Checking the Narrative Part 2: Notre Dame and Field Turf

Yesterday, I decided to put the numbers against the narrative in regards to the argument that Notre Dame Stadium’s grass field hinders the defense. I found that there really wasn’t much of a difference at all, despite the fact that the grass field quite visibly disintegrates by November.

So today, we will look at the defensive side of the ball and see if there is any noticeable differences there. After all, perhaps Notre Dame may want to tilt their home field advantage towards their defense, especially since it propelled them to a title chance in 2012.

We will do the exact same splits and comparisons that we did yesterday (Edit: For clarification, like yesterday these stats are from all four years of the BK era). Let’s start with the general turf/grass split.

The first thing that immediately pops out is that Notre Dame struggled against the past more on field turf than on natural grass (just over a 40 yard difference). Even more interesting is the fact that opponents attacked Notre Dame through the air just slightly more often on grass surfaces. Perhaps there may just be something to the turf…err…grass monster being a 12th defender for Notre Dame on the pass.

Also, it’s impossible not to notice that Notre Dame grabs more turnovers per game on field turf than on grass. The differences appear to be quite negligible; however, it is a little interesting to see that pattern in juxtaposed to the apparent weakness the ND defense has against the pass on turf.

Like I pointed out yesterday though, the focus should really be on Notre Dame’s grass it self, so below are the splits that further define away/neutral site games on grass in comparison to home games.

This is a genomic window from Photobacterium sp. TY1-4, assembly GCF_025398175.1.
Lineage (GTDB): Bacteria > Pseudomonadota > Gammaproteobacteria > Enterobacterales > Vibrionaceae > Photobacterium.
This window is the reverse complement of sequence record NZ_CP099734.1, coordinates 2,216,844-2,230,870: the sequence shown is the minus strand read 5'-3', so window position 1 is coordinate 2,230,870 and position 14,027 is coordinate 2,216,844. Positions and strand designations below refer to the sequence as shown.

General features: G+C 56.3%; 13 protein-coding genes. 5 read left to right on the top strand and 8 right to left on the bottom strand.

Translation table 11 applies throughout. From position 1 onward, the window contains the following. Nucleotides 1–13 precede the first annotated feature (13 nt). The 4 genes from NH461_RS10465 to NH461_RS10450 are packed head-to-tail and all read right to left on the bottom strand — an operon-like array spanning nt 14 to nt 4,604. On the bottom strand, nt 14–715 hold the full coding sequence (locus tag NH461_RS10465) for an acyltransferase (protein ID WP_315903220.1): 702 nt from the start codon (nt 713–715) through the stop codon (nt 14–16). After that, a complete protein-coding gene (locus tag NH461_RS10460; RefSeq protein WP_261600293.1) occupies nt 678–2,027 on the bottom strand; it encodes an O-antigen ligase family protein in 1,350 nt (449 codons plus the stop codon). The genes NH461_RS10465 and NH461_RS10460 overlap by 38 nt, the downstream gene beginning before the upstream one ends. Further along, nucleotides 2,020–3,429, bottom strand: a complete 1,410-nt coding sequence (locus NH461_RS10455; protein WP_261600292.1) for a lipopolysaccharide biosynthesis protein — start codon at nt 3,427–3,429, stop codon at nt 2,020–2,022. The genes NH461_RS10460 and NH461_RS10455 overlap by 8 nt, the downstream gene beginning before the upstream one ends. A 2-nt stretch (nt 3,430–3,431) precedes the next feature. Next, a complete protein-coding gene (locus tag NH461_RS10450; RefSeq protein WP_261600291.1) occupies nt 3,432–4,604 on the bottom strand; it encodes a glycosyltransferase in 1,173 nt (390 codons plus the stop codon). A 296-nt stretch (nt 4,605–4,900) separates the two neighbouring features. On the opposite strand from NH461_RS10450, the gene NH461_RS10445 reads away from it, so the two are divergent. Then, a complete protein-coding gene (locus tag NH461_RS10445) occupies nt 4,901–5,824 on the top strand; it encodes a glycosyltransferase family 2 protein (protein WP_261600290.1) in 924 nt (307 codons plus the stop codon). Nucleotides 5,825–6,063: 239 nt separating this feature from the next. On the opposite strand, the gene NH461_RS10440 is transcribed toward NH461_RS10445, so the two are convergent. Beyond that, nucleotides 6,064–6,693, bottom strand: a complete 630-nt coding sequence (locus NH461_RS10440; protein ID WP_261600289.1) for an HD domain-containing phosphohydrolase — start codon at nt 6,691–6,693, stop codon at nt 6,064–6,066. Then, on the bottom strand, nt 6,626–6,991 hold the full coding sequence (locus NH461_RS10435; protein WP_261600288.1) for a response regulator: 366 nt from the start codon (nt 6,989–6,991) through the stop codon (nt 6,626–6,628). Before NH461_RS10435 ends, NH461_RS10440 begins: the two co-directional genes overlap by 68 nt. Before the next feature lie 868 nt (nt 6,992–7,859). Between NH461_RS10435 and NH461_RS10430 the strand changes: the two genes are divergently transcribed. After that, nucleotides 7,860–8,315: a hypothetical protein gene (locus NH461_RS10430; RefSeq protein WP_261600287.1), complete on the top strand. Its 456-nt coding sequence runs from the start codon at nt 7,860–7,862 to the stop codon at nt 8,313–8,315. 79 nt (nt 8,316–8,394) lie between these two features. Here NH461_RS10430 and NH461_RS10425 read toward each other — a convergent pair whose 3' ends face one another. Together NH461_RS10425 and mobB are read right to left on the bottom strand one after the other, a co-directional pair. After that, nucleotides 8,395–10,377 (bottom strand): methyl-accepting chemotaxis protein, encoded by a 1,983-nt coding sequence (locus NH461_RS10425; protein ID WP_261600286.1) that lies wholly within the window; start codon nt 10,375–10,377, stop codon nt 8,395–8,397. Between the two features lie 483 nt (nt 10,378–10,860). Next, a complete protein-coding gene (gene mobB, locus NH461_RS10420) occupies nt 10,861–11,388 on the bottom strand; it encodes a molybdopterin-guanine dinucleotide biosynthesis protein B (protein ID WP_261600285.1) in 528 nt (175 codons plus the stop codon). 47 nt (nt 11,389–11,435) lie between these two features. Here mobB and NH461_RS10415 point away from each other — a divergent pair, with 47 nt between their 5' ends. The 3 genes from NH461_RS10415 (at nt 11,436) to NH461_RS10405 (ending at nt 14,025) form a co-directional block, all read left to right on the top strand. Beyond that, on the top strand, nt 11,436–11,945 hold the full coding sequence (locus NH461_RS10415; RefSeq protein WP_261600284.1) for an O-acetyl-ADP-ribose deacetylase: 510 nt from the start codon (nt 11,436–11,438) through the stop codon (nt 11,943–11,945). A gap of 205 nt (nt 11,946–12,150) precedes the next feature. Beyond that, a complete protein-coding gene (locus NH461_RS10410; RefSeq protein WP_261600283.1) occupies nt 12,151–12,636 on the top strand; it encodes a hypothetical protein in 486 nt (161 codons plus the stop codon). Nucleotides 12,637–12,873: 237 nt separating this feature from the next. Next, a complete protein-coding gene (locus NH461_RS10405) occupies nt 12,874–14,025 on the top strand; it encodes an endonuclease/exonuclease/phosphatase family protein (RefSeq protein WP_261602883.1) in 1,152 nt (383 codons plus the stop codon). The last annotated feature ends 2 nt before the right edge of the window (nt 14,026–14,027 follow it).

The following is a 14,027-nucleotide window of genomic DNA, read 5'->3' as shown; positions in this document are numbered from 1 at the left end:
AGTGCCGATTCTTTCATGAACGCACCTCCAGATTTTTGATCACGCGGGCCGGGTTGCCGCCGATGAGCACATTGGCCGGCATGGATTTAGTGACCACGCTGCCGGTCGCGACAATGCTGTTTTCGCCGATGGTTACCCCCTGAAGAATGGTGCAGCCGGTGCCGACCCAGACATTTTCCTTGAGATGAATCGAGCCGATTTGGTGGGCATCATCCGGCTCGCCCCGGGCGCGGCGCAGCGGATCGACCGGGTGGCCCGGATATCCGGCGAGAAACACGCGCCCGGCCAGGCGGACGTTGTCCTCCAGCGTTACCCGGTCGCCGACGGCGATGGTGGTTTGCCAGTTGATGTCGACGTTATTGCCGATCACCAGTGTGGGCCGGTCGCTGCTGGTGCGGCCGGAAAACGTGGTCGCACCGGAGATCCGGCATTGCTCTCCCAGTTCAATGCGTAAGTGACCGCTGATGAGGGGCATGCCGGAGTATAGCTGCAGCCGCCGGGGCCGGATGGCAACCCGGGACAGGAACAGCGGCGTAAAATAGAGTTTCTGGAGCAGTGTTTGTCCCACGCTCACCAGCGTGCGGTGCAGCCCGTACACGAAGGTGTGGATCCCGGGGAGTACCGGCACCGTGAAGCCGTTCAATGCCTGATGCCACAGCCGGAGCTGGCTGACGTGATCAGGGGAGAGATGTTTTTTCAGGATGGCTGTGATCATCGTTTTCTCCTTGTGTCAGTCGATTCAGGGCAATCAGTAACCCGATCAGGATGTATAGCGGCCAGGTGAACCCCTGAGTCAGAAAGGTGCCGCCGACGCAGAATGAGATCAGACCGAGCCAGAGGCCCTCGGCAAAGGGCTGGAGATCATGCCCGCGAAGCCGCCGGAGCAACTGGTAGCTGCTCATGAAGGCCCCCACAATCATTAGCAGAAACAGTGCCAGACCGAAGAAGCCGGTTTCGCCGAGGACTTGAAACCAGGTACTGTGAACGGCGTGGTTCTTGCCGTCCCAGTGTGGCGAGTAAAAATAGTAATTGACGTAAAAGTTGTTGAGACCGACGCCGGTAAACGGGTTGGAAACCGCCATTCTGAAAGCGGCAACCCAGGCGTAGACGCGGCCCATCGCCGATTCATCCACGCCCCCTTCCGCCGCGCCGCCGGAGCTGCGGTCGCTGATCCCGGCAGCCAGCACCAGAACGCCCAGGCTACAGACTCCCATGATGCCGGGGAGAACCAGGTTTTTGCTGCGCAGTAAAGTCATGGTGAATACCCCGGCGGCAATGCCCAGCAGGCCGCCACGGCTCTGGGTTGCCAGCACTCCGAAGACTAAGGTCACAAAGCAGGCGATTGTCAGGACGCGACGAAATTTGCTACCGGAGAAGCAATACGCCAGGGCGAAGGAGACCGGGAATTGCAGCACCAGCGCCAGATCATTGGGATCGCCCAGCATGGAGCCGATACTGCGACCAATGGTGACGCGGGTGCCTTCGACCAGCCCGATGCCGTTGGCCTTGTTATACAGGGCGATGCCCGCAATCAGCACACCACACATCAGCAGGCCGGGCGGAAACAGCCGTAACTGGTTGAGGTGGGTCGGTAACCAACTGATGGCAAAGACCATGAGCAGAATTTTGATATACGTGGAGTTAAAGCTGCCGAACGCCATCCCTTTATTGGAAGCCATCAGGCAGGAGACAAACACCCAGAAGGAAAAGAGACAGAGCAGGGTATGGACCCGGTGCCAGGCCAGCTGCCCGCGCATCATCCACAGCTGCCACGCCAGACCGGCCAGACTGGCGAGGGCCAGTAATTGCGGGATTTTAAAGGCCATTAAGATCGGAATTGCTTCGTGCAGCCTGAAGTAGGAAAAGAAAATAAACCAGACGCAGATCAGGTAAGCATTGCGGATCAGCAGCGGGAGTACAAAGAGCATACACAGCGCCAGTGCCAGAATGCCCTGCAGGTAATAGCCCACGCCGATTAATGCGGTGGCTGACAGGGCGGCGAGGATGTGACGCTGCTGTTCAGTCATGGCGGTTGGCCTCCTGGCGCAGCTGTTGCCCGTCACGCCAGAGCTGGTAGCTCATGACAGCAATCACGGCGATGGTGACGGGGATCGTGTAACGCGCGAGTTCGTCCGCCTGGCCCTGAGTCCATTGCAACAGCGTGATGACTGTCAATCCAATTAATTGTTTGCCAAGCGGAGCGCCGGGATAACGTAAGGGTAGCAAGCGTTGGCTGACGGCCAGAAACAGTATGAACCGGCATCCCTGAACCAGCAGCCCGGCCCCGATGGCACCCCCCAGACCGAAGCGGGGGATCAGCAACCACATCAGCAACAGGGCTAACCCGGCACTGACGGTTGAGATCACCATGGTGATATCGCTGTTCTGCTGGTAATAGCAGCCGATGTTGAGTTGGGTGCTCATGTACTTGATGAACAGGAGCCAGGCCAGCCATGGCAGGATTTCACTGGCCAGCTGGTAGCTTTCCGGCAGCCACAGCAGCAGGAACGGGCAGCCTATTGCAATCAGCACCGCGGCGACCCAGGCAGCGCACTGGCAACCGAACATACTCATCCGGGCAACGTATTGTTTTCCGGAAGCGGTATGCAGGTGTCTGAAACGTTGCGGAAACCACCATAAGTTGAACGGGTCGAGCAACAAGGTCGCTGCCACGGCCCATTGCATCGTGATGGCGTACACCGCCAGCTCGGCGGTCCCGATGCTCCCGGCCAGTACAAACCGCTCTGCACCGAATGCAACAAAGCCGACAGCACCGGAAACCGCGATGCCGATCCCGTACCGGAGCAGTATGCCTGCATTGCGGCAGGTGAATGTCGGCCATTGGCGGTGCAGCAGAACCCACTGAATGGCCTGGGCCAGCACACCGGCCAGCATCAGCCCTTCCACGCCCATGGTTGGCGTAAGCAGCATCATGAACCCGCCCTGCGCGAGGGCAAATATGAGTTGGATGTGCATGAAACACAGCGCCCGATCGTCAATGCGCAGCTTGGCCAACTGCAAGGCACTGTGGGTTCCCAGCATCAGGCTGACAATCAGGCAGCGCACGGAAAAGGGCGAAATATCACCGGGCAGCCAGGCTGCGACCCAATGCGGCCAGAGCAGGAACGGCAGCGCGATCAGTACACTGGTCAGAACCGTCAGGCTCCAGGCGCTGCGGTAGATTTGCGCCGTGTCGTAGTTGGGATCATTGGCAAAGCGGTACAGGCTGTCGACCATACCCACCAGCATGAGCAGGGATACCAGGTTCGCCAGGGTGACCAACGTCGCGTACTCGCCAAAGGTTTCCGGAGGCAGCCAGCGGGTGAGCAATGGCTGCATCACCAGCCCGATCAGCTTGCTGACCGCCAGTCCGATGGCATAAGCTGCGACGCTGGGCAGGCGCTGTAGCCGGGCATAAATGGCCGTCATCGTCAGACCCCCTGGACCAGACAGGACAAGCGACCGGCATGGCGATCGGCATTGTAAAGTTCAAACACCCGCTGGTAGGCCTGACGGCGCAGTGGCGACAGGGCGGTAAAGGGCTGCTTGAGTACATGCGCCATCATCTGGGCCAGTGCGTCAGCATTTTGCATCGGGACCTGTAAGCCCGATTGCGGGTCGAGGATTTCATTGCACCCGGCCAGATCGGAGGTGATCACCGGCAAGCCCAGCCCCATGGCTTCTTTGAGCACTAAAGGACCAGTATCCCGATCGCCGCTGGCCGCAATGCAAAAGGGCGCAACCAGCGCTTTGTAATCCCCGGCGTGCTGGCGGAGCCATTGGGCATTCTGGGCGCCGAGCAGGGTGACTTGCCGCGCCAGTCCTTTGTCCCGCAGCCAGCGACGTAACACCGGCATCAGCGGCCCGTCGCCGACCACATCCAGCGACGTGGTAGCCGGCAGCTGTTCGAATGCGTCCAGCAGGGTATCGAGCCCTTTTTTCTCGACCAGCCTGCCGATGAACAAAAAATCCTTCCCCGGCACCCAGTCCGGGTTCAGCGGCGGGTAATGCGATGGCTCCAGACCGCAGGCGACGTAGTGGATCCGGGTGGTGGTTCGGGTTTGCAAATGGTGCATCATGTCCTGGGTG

The gap in the passing difference widens even further when comparing field turf games to games at ND Stadium (nearly 50 yards difference). However, Notre Dame gives up around 30 more yards on the ground at home than they do any other playing surface.

When looking at it this way, it almost appears as if ND has to pick their poison. Do you prefer to potentially expose yourself to a passing game or potentially run the risk of losing the battle in the trenches?

As with the offensive comparisons, play calling and turnover differences remain negligible.

Now of course comes the big question: what happens when the the grass at ND Stadium turns into mush?

As time goes on, the Irish secondary continues to improve with a 20 yard drop in Aug-Sept to October followed by an additional 30 yard drop when the field is at its worse in November. This seems to make sense as opposing players would have more and more issues as time goes on.

Interestingly enough, the rushing defense stays within 10 yards difference in each time period. This particularly interests me as it completely conflicts with what we saw in the offensive comparisons where performances were both all over the map and easily explained away by the level of competition faced. Here, the performances are incredibly consistent, especially at home, meaning that we can feel fairly comfortable in what the pattern in the passing defense shows us.

These splits also seem to confirm the pattern of the passing defense struggling far more on field turf. Save for October, all other months saw the Irish struggle with the pass in comparison to their performance on other surfaces. This again seems to continue to point us in the direction of ND’s grass actually being an advantage.

For our last comparison, we head back to our head-to-head comparison with Michigan:

The pattern once again holds: passing defense destroyed on field turf, but the rushing defense struggles on ND’s grass surface. In this case though, the differences are even more pronounced with a passing yards allowed difference of over 120 yards and a rushing yards allowed difference of over 80.

The conclusion? It appears we had the right idea for the narrative of ND’s grass causing certain offensive struggles; however, it is not ND’s offense, but those of their opponents.